Book Review: The Key of Rain by Dave Mason, with Mike Feuer (Lionstail Press 2018)
Reviewed by Rebecca Klempner
I was excited to read Mason and Feuer’s new release, The Key of Rain, Book Two of The Age of Prophesy series, after thoroughly enjoying Book One, The Lamp of Darkness. Their series takes stories from Navi, the books of the Prophets, and uses them as a backdrop for a fictional coming-of-age tale.
The Key of Rain picks up where The Lamp of Darkness left off. The entire Northern Kingdom of Israel is in drought because Eliyahu (Elijah) has declared that its people must suffer because they turned to idolatry. King Ahav wants Eliyahu dead.
Meanwhile, Lev, a young Kohen apprenticed to the prophet Uriel, must delay his instruction in order to help Ovadia and his wife, Batya, maintain 100 prophets hiding from Queen Izavel (Jezebel). The queen is waging a campaign to spread idolatry throughout the Northern Kingdom of Israel, and she will not tolerate any obstacles—including prophets loyal to Hashem. By playing his harp at the royal court and Tzidoni temples in Shomron, Lev is able to gain access to valuable information that can be used to protect the prophets and feed them during the drought.
Most novels based on biblical figures go wrong in one of two ways: either they lean very heavily on the literal meanings of the text and treat biblical personages with so much respect that they appear more like caricatures than characters; or they diverge so far from rabbinic understandings of the text and play so creatively with personalities and events that they bear little relation to the source material. All religious significance is lost.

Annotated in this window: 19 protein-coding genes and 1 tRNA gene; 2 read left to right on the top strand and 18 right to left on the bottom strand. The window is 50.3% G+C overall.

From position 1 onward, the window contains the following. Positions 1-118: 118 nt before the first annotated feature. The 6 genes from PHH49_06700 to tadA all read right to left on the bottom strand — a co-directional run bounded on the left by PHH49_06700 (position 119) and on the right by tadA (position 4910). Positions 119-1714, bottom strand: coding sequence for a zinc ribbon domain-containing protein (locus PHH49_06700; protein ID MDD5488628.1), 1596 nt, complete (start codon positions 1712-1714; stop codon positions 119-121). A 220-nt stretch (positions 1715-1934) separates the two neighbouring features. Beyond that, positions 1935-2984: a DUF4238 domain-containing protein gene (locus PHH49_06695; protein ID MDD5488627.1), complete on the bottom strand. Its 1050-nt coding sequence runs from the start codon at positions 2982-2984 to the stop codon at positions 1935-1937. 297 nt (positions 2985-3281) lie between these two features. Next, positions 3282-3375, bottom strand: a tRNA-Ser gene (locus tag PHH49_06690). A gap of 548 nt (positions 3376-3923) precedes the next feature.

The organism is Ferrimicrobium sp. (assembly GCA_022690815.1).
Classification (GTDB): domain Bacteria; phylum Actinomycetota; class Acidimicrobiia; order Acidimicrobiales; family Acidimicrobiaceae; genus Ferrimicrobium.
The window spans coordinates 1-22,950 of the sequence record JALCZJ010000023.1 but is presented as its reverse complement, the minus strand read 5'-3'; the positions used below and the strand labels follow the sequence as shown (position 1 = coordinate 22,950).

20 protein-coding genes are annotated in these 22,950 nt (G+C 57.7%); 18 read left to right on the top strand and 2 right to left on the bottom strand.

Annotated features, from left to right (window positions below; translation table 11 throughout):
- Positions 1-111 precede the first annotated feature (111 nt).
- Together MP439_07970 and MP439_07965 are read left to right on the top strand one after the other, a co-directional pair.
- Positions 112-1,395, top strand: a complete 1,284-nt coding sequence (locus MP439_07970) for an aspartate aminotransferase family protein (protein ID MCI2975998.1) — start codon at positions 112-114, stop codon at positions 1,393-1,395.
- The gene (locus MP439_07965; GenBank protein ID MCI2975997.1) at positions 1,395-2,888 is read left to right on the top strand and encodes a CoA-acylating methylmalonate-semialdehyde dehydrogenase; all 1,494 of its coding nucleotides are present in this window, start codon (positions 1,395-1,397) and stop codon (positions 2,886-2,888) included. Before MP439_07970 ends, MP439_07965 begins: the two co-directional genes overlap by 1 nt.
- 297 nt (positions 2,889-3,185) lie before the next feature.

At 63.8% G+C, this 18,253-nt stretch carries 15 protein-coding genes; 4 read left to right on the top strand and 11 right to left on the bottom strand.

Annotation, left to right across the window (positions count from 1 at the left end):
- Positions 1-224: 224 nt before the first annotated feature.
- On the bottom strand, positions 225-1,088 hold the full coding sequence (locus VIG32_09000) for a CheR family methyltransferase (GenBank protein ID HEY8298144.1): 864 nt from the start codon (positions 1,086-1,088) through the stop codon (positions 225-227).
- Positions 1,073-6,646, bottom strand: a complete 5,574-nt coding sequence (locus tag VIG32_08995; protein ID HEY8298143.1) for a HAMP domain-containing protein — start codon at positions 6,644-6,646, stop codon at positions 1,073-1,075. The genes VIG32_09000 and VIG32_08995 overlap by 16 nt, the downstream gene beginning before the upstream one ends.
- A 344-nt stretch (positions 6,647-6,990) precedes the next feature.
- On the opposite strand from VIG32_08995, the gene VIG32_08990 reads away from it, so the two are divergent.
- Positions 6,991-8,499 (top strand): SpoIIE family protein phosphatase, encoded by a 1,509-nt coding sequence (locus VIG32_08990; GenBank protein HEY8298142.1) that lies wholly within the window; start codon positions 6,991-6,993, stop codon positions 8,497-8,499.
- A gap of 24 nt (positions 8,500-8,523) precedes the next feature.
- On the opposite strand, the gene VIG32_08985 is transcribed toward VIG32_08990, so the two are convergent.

Mason and Feuer avoid these traps by weaving midrash, kabbalah, and archeological details with both biblical and imagined elements to create a compelling, and well-balanced, tapestry. Focusing on Lev as a main character rather than a biblical figure allows readers to have a “regular Joe” they can identify with and who can help us understand the challenges and marvels of the Prophetic period, without compromising on the respect due to personages such as Eliyahu.
Initially, Lev interprets Eliyahu’s actions as severe—overly so. “What of those who refuse to bow to the Baal?” he asks Eliyahu. “Will you let the faithful die along with the idolaters?” (page 87). But Lev’s perspective broadens as his experience grows and it’s nicely counterbalanced by the authors through the opinions of supporting characters.
Lev’s transition from child to adult—sped up by drought and political pressures—rings true. We watch him struggle with tests of faith, with his yetzer hara, and with physical danger at every turn.
The book is entirely free of foul language and on-page sensuality, and the violence is neither graphic nor excessive. However, it alludes to some mature themes (such as the worship of the Ashera and Lev’s emerging feelings towards the opposite sex), and thus is appropriate only for older teens and adults.
The Key to Rain will be greatly appreciated by fans of biblical archeology, students of Navi, and those who enjoy coming-of-age tales.
(Just a note: Readers who have yet to read The Lamp of Darkness should know that digital copies are currently available for free from Mason and Feuer’s website, TheAgeofProphecy.com. While The Key of Rain does stand on its own, it will be far better appreciated if read after the series’s first volume.)